I am so excited to kick off this new series with something I have touched on a lot in the past. I received so many wonderful and supportive messages after I announced I was starting a new series with the intent to pull back the curtain on some topics and start an honest dialogue. One of the main topics I was asked about was anxiety and more specifically how do I cope with anxiety without taking medication.
I will preface this post with saying obviously I am not a doctor and everyone has to follow steps that work for them. I am just sharing tips I have found benefit me and make me feel a bit more at ease in times of high stress. I have struggled with anxiety for a long time, but over the last few years as I got a lot busier and work became more stressful I felt it intensify. I experienced panic attacks, waking up in the middle of the night uncontrollably shaking and a nervousness to go to work in the morning in fear I did something wrong. This all started really out of nothing. There was no incident that happened, no looming thing I had to overcome. It was just a combination of way too much on my plate and not taking the time I needed to do things for myself.
Having a blog is amazing, but it can also be really hard to separate what is work and what is my personal life. Everything is so overlapped and moments that used to be just for myself suddenly became an excuse to create content. There was no longer a balance and it really started to take a toll.
After a bad panic attack I went to my doctor and started to delve into what was causing me so much stress. He prescribed me anti anxiety medication to be used as needed and suggested I make a lifestyle adjustment to reduce stress. The first time I took medication I could barely keep my eyes open. I knew tiredness could be a side effect, so not the most ideal thing to take before going to work, but I wanted to help curb that pit of my stomach anxious feeling. My doctor did say it would be a bit of an adjustment, but the next few times I took it I felt the same way. It didn’t seem to calm me down or ease that feeling, instead I just felt really tired. I am not one that likes to take medication in general. When I’ve had surgeries or pain I am naturally averse to pain pills, so I knew that relying on a medication might not be the best fit for me.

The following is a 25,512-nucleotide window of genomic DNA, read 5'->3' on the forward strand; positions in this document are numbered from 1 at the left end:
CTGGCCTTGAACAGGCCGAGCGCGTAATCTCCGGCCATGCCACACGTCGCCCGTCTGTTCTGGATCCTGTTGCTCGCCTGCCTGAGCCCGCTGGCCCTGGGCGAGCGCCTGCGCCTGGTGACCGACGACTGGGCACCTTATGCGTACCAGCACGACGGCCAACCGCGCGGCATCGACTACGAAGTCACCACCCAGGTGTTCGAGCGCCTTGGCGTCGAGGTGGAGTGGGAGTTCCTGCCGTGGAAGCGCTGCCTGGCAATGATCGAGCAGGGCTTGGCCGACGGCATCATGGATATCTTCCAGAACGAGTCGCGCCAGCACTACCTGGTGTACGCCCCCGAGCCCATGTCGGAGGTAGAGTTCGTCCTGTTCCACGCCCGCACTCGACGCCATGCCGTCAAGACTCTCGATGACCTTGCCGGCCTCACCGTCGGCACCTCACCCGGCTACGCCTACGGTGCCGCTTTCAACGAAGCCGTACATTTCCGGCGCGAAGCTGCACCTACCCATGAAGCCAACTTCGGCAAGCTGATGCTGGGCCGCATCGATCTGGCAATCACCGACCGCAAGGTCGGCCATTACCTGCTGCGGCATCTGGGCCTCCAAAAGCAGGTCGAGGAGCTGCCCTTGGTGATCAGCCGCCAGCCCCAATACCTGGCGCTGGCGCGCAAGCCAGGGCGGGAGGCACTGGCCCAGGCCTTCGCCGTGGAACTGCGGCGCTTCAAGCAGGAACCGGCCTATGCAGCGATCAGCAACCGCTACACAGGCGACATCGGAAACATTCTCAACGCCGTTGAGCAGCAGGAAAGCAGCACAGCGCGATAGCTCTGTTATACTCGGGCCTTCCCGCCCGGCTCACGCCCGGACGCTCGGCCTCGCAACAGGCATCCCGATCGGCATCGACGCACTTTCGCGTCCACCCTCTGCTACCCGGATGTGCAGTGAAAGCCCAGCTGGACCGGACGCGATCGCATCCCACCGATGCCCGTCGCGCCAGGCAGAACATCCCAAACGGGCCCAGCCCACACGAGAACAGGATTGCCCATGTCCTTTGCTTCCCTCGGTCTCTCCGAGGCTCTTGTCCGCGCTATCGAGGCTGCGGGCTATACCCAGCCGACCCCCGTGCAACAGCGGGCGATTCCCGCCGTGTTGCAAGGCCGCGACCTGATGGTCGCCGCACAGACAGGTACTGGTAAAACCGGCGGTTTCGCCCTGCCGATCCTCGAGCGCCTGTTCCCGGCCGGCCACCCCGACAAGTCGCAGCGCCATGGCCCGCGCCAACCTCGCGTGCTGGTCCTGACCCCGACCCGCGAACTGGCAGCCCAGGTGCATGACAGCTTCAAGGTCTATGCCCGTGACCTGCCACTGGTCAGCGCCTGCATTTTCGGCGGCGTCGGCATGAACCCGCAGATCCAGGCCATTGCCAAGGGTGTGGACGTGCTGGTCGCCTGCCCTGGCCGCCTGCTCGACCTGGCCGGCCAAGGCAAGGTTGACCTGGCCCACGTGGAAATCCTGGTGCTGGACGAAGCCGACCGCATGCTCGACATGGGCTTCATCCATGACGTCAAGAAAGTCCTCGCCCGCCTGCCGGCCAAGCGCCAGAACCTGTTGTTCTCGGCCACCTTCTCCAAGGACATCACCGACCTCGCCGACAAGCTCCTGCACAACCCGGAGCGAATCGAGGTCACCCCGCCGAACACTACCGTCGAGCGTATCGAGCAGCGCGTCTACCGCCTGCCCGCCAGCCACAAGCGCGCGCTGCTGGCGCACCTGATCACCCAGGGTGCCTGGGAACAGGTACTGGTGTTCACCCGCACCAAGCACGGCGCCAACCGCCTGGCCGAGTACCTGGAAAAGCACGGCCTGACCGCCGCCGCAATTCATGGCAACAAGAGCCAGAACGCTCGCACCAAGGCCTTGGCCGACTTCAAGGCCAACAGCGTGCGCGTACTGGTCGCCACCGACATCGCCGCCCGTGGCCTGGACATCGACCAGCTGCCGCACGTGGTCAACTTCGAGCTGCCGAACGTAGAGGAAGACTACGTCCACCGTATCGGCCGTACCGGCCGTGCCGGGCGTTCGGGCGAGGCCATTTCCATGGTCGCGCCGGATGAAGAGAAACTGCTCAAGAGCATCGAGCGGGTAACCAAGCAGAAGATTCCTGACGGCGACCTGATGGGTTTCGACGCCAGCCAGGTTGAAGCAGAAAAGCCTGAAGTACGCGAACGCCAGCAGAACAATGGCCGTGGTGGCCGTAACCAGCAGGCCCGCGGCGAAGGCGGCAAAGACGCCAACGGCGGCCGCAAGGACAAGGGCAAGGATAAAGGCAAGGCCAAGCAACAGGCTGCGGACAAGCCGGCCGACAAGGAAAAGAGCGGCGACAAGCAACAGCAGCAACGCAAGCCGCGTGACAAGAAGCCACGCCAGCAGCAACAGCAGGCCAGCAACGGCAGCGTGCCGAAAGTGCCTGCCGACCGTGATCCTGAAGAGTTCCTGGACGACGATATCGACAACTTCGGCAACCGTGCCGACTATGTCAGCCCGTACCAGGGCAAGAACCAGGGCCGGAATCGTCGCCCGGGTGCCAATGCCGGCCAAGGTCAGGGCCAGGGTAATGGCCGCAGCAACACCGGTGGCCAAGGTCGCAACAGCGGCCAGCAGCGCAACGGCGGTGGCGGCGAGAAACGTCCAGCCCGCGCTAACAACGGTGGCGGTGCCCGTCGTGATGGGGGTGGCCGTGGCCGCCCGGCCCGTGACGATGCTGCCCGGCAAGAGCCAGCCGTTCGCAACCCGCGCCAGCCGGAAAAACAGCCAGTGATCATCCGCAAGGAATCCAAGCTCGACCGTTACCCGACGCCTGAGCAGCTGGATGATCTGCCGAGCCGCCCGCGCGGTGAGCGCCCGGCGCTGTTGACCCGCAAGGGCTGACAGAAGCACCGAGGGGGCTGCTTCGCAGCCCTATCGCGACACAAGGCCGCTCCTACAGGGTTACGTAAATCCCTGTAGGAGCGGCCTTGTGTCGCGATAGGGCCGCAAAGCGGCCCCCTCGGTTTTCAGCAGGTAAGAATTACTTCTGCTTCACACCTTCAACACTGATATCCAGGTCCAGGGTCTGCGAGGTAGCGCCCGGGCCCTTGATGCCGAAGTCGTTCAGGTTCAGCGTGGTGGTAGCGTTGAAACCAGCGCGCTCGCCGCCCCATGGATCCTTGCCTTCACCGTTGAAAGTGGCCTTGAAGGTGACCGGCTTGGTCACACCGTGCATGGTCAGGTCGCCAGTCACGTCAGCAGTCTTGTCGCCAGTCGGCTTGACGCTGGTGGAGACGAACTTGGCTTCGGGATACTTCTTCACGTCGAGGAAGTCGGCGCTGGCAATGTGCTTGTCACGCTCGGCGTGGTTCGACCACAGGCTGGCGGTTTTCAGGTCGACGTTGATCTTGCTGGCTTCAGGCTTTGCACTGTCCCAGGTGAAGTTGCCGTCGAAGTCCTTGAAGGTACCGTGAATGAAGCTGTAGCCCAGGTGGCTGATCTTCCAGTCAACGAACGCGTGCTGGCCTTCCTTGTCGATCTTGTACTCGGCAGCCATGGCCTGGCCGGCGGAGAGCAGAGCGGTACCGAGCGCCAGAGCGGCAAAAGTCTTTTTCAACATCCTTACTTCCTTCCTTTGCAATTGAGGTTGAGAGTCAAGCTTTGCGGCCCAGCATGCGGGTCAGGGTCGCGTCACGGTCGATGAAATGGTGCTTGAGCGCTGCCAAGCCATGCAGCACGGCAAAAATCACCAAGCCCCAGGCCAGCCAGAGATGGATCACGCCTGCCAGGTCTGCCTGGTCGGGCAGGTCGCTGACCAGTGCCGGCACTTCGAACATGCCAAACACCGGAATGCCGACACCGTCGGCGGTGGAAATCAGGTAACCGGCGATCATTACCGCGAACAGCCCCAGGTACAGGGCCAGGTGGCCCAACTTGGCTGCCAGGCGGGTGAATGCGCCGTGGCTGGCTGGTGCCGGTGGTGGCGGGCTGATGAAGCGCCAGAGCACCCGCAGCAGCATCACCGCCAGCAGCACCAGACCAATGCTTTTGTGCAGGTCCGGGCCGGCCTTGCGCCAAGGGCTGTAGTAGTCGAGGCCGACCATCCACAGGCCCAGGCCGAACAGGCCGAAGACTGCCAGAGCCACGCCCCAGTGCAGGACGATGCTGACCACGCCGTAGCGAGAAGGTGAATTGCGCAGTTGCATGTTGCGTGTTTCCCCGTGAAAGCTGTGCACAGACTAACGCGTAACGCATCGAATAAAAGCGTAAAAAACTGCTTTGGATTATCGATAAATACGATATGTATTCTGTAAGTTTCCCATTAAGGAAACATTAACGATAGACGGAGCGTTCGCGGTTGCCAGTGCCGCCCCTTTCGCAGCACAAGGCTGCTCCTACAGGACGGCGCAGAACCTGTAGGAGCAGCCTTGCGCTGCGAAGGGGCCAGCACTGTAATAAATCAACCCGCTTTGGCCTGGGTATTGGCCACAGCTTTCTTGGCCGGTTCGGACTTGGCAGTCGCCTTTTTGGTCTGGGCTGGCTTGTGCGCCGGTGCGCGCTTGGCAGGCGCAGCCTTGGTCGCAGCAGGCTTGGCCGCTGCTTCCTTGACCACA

I decided to not take medication, but instead try and get to the root of where this anxiousness was coming from and find practices that could naturally calm me down. To be clear I do not have crippling anxiety, so it didn’t seem too far fetched to take a different approach. I started going to therapy, which instantly made a huge different. I am a whole hearted believer in therapy. I had gone in the past, but not very consistently and I think it is so odd there is a stigma about seeing a therapist. I find it so helpful to speak with someone that doesn’t have pre conceived ideas about you and doesn’t know any of the situations or people you are talking about. She helped me work through some of the issues I was having and separate some of the feelings I was having which brought me a lot of clarity. She had suggested incorporating an exercise routine back into my life, something I had been neglecting because of my workload at the time.
Perhaps the most important thing we discussed was the act of taking a moment. Before I get upset or if I feel anxiety coming on I take a moment and think to myself where is this coming from? What triggered this? And try and work to help the situation before it comes to fruition. This takes a lot of patience and mindfulness, things I have been working on a lot over the past year. It can be really hard to slow your brain down in a moment of frustration or stress, but I can tell you firsthand it is completely possible. I worked on changing my diet and slowly incorporating exercise back into my life and I started to see changes. I also worked hard to build up my confidence and confront issues head on because I knew my anxious feelings would not go away if I didn’t tackle the root. From what I have found anxiety doesn’t form completely out of thin air. I was so afraid of messing things up or not being able to finish everything that I was almost self sabotaging. I talked to my family, my closest friends and my boss and just the act of putting it out on the table and talking about things more casually made me feel so much better.
Lastly mental health is everything and I am a firm believer in meditation. If you prefer yoga or something else to calm your mind that works well too, but meditating has been a fun challenge for me. I feel like my brain doesn’t shut off, so to practice sitting and focusing on breath instead of my thoughts has proved very had, but very rewarding. I think I also had to take an assessment of what was important in my life and what was causing added stress. I made changes to my routine and worked hard to break old habits that were making me anxious. Obviously this all isn’t a magic cure and I still suffer from small bouts of anxiety, but nothing like I used to. I try and ask myself in the big picture does this matter? A lot of the times it doesn’t so why would I waste time feeling anxious over it. I’ve learned that the mind is incredibly powerful and although it takes an immense amount of effort taking a moment to slow down can make all the difference.